Dr. Kaoru Yoshinaga, chairman of the Sendai-based delegation, talks to a resident at the Keiro Nursing home in Lincoln Heights. (RYOKO NAKAMURA/Rafu Shimpo)




Earlier this month, a Sendai-based delegation of volunteer group arrived in their sister city of Riverside to visit nursing care facilities to learn more about how to coordinate volunteers.

Mayor Ron Loveridge, left, and Karin Roberts, center, the president of the International Relations Council of Riverside, welcome Dr. Kaoru Yoshinaga, chairman of the Sendai-based delegation.

Eighteen-selected-delegates from the Sendai Keiro Hoshikai, a non-profit organization that specializes in educating volunteers and care facility employees to increase voluntarism at nursing homes, received a warm welcome from Mayor Ron Loveridge, Karin Roberts, the president of the International Relations Council of Riverside, and members of the IRC’s Sendai Committee.

“We are very proud of our friendship with Sendai. For over 50 years, there has been an incredible flow of goodwill between our communities,” said Loveridge at a reception held at the Riverside Community Arts Association on Feb. 12.

“We are proud of the kind of healthcare we provide for seniors here in Riverside. We hope you will learn something valuable during your stay,” he told the delegation.

Dr. Kaoru Yoshinaga, chairman of the delegation, first expressed his appreciation to the Riverside community for its generous support following the March 11 disaster. Sendai is in Tohoku, one of the regions hit hard by the devastating earthquake and tsunami.

Immediately after the disaster, the city of Riverside set up a donation website to provide direct assistance to Sendai. The community raised $500,000 in two months, and Loveridge and the other city officials visited Sendai last May to present a check to Mayor Emiko Okuyama. As of Feb. 12, Riverside has raised $608,000 for Sendai, the largest amount of aid that the city has ever raised for a single cause.

“I would like to thank all the people of Riverside for your support in the wake of the earthquake and tsunami in March.” Dr. Yoshinaga reported that most people in Sendai had finally been getting their lives back to normal.

“We are here today to learn about methods you use in Riverside to train and motivate volunteers and other caregivers to provide assistance to seniors.” He explained that in Japan, there are only a few people who actually volunteer at long-term care facilities, even though the demand has been very high due to Japan’s aging society.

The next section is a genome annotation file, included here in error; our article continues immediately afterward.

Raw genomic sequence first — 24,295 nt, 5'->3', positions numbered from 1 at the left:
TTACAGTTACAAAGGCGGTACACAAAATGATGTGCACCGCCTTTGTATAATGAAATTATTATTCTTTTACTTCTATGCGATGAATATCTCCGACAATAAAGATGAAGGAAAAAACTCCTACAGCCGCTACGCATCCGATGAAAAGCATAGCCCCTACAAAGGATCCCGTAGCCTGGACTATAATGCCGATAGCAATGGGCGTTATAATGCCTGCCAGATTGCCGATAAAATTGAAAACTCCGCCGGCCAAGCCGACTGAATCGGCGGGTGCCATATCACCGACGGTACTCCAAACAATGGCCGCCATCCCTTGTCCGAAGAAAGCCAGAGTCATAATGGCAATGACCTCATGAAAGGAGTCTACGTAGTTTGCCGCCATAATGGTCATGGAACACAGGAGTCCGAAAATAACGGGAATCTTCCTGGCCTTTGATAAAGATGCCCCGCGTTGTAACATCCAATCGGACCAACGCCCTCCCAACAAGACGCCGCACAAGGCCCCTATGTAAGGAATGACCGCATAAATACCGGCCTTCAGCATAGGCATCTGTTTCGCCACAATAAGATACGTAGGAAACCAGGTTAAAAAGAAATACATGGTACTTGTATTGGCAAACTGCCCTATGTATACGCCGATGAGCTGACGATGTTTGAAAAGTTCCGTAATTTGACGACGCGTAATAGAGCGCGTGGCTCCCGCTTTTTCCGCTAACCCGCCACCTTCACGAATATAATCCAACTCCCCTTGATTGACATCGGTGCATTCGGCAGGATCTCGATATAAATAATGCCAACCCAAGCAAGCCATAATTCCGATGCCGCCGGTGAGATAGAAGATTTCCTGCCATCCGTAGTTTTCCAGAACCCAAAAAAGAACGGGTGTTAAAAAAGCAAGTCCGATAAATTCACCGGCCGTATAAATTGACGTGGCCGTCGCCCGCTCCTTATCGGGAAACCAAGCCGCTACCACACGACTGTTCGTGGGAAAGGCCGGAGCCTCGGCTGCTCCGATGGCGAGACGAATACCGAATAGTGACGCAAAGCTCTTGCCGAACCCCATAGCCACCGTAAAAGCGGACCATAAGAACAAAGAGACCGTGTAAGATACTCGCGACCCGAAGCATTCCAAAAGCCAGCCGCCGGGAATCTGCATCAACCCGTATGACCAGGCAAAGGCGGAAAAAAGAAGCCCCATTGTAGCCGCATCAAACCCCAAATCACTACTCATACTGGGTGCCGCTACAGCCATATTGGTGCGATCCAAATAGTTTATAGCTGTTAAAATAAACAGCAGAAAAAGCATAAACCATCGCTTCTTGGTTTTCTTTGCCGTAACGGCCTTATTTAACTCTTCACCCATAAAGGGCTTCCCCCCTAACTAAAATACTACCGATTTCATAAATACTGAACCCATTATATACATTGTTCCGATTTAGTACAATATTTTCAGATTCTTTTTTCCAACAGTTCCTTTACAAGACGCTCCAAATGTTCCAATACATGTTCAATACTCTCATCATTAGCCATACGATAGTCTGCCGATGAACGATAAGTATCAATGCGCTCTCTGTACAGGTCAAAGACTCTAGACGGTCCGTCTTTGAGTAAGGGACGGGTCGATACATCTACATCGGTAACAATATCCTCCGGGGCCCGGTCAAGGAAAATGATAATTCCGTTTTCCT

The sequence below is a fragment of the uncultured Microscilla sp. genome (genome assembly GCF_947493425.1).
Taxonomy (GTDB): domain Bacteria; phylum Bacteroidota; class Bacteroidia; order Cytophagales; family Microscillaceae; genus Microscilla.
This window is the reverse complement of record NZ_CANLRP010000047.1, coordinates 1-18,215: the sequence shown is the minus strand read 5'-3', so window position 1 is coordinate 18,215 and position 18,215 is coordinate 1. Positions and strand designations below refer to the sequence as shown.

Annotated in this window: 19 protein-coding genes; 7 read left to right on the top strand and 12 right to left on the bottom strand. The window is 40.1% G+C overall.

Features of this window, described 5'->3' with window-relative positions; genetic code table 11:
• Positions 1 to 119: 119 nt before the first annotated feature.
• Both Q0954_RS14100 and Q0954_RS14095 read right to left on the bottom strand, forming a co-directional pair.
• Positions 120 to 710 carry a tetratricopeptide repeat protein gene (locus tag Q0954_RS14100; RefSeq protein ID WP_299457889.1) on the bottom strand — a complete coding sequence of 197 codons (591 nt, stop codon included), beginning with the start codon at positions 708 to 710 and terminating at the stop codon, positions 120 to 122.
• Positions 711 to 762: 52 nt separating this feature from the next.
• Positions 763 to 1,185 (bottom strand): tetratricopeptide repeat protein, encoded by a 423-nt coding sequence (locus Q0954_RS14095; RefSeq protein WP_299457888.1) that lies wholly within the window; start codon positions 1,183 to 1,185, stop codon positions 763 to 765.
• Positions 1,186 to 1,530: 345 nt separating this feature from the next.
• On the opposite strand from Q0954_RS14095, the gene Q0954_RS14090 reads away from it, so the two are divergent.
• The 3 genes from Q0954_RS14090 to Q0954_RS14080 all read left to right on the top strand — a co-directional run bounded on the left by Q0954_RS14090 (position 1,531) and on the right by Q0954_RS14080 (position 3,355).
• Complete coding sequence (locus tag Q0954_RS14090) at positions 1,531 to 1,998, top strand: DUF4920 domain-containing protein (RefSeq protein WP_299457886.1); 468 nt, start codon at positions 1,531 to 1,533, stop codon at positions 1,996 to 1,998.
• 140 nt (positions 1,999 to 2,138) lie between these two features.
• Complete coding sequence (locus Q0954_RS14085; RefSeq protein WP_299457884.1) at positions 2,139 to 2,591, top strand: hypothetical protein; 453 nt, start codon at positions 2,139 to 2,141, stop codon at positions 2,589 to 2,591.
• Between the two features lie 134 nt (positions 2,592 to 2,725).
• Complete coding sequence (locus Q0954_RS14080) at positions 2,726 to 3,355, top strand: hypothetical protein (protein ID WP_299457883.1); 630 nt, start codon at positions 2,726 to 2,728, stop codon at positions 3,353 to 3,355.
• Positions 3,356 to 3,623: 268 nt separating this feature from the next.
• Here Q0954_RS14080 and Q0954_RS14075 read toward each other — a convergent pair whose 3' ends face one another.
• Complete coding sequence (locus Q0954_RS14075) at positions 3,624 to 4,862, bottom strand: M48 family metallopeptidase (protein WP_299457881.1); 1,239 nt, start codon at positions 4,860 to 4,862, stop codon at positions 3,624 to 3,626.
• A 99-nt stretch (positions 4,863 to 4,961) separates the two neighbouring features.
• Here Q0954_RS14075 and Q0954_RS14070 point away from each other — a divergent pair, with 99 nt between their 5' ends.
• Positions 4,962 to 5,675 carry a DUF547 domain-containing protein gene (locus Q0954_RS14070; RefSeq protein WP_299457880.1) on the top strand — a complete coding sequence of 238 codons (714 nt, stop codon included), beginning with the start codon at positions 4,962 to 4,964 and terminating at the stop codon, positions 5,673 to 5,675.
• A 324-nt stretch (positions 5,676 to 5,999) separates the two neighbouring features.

“Most of the volunteers are part of event-based, one-time visits, such as a singing group that comes to perform for residents, but nursing home residents are isolated from their families, and many feel lonely,” Yoshinaga said. “What we need are long-term volunteers who come regularly to talk and listen to residents. During this trip, we’d like to learn how to recruit and coordinate volunteers who will forge long-term relationships with our care facilities.”

The delegates from the Sendai Keiro Hoshikai visit the Keiro Nursing home in Lincoln Heights.

During their one-week stay, the delegates visited Villa Health Center and Palm Terrace Care Center in Riverside as well as Keiro Nursing Home and Keiro Retirement Home in Los Angeles. They were surprised to see the large number of volunteers working at those facilities, the variety of activities for residents, and residents’ upbeat attitudes.

“It looks like all the volunteers enjoy their duties, and it’s clear that their positive attitudes make the residents happy. The facilities are more accepting and trusting of volunteers, which is very different from Japan. We have more regulations which causes turning away many volunteers,” said Hiroe Noheji, a delegate who works as the general manager of a nursing home in Sendai.

She explained that due to strict regulations, it is harder for facilities in Japan to leave a job up to volunteers.

Yoshinaga said that it was very productive to see how the volunteer system works in the U.S. and learn how it differs from practices in Japan. He hopes this program will continue to be included in their sister city activities so that his organization can invite people from Riverside to Sendai next year.

Maintaining active exchange between the communities is a high priority for both Sendai and Riverside, as their sister city relationship has a rich and long-standing history.

On Mother’s Day in 1951, Sizue Ohwaki, president of the Japanese Association of University Women, and other members visited patients in the Army Hospital in Sendai to pass out carnations and cards. Cpl. Jim Halverson sent his card to his mother, Jessie, who was a member of American Association of University Women in Riverside, and told her about JAUW’s visit.

Their kind action touched her, and a friendship between Ohwaki and Mrs. Halverson eventually led to the establishment of a scholarship fund for female students at Tohoku University to study in Riverside. Because of their friendship, Sendai became Riverside’s first sister city on March 9, 1957.

Thereafter, both cities have hosted numerous youth, citizen, journalist, and cultural exchanges. On their 50th anniversary in 2007, Riverside received a Japanese garden at White Park from Sendai, and Sendai received a giant orange sculpture that commemorates the citrus heritage of Riverside as well as the historic ties between the two cities.

In addition to their bond with Sendai, Japan, Riverside has established sister city relationships with six countries and seven regions. For more information, visit www.irc-riverside.org/.

A member of the Riverside-Sendai sister-city program welcomes delegates from the Sendai Keiro Hoshikai at the Riverside Community Arts Association on Feb. 12.

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